bookseller in Fleet Street, was associated with the firm. In 1798, 
Mr. J. Dean Paul was admitted, and it became the bank of Paul, 
Strahan, and Bates. In 1856 the house failed through the un- 
scrupulous conduct of some of the partners, who misappropriated 
the securities left in their charge, and they were transported. 

1700. — Atwell and Co., goldsmiths and bankers, from about 
1680 to 1720, when they failed. Their names are mentioned by Gay 
in his poem addressed to Thomas Snow in 1720, the fatal South Sea 
Bubble year, "And Atwell's self was drained of all his hoards." 

1701. — Simon Pantin, goldsmith and plate-worker, of the "Pea- 
cock," St Martin's Lane, City, entered his name at the Hall in June, 



50 HALL MARKS ON PLATE. 

1 70 1. In 1 7 17 he removed to Castle Street, Leicester Fields. He 
died in 1728, and was succeeded by his son, Sijnoit Pantin, jmiior^ 
who entered his name in February, 1829, and removed m 1731 to 
Green Street, Leicester Fields. Dymg m 1733, the busmess was 
carried on by his widow, Mary Pantin. Numerous examples of the 
Pantins's make are preserved, bearmg the well-known mark of a 
peacock with his tail outspread over the initials. On old Simon Pan- 
tin's death, Lewis Pantin remained in Castle Street, but adopted 
for his mark a globe above his initials, entered in 1733 and 1739. 
In 1773 he w^as located at 45 Fleet Street. 

1 701. — Humphrey Payne, goldsmith and plate-worker, at the 
" Golden Cup," Gutter Lane (formerly Guthuron's Lane), entered 
his name at the Hall in December, 1701. In 1720 he was in Cheap- 
side. He re-entered his mark in 1739 at the same house, but died 
shortly after, as underneath is written " dead." He was succeeded 
by his son, John Payne, who entered his mark in 1751 and was gold- 
smith there in 1773. This old-established firm was much patron- 
ised; and numerous fine examples are preserved in collections. 

1703. — John Smith, goldsmith, of Holborn, was entered for the 
New Standard at the Hall, in 1697. By his will, dated 1703, he 
gave the sum of ^^420 to the Goldsmiths for the poor of the Com- 
pany. 

1705. — John Croker, born at Dresden in 1670, was originally a 
jeweller, came to England, and was employed at the Mint. In 
1705 he was appointed Chief Engraver, subsequently Mint Master 
by Queen Anne until his death in 1740, when he was succeeded by 
Dassier. Queen Anne's farthings, about which some absurd rumours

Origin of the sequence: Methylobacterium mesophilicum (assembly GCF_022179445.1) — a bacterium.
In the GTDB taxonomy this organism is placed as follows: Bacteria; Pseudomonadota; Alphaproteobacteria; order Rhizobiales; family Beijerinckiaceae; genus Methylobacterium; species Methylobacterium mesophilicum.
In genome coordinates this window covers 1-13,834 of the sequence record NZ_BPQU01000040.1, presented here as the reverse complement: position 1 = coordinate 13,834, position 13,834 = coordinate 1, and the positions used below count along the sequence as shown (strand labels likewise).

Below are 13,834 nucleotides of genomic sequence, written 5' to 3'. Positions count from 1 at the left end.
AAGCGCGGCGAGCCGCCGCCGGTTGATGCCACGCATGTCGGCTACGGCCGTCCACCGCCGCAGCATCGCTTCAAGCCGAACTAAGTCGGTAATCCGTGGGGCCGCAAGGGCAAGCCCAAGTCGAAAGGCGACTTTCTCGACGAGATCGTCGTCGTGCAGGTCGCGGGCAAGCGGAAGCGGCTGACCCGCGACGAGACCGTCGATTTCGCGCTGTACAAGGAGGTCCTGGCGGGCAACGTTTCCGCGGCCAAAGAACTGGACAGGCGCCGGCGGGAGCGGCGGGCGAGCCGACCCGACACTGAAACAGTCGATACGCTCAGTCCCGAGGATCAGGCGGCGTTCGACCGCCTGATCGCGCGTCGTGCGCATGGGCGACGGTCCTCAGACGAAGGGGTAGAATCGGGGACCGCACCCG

have been in circulation as to their value, were designed by him, but, 
owing to the Queen's death, they were never circulated, hence their 
comparative rarity. There are six varieties of these pattern 
farthings, struck in gold, silver, copper and tin. The prices of them 
vary, of course, with the material. Those in copper, frequently met 
with, may be obtained from ten shillings to twenty shillings each; 
but some types are more scarce, say forty shillings to fifty shillings. 

1705. — Charles Boii, born at Stockholm, the son of a French- 
man, was a jeweller, and came to England to follow that trade. He 
afterwards painted portraits in enamel so successfully that he was 
much patronised in the reign of Queen Anne. He died in 1726. 

1706. — Gabriel Heath, goldsmith and plate-worker of Gutter 
Lane, entered his name at the Hall in March, 1706, New Standard, 
and for the Old Standard in 1720, and re-entered in 1739. In 
1753 the firm was Gabriel Heath and Francis Cnmi-pe at the same 
house. 

Sir Richard Ho are, goldsmith. Sheriff, 1709, Lord Mayor, 171 3, 
M.P. for the City of London. He died in 17 18, and by his will he 
left the sum of ;^200 for the poor of the Goldsmiths' Company, and 
was buried at St. Dunstan's in the West; the monument was erected 
by his son, Henry. 

1708-73. — Augustin Courtatdd, goldsmith and plateworker, 
living in Church Street, St. Martin's Lane, City, entered his name 



ENGLISH GOLDSMITHS. 51 

at the Hall in December, 1708. In 1729 he removed to " Shandois 
(Chandos) Street." In 1746, Samuel Courtauld was still at the 
same house, removing to Cornhill in 175 1. Louisa Courtauld, his 
widow, succeeded to the business m Cornhill, m partnership with 
George Cowles, in 1773. 

1 7 10. — William Handy a goldsmith, carried on his trade in 
Russell Street, Covent Garden, in 17 10. 

171 2. — Richard Wright, goldsmith, probably earlier. In 1729 
Anthony Wright was a goldsmith living in Great Russell Street, 
Covent Garden; and in 1754, Anthony Wright was at the "Golden 
Cup," " Common (sic) Garden." Afterwards Wright & Co., 
bankers. 

17 12. — Faul de Lanierie dwelt at the "Golden Ball," in Wind- 
mill Street, near the Haymarket. He first entered his name at Gold-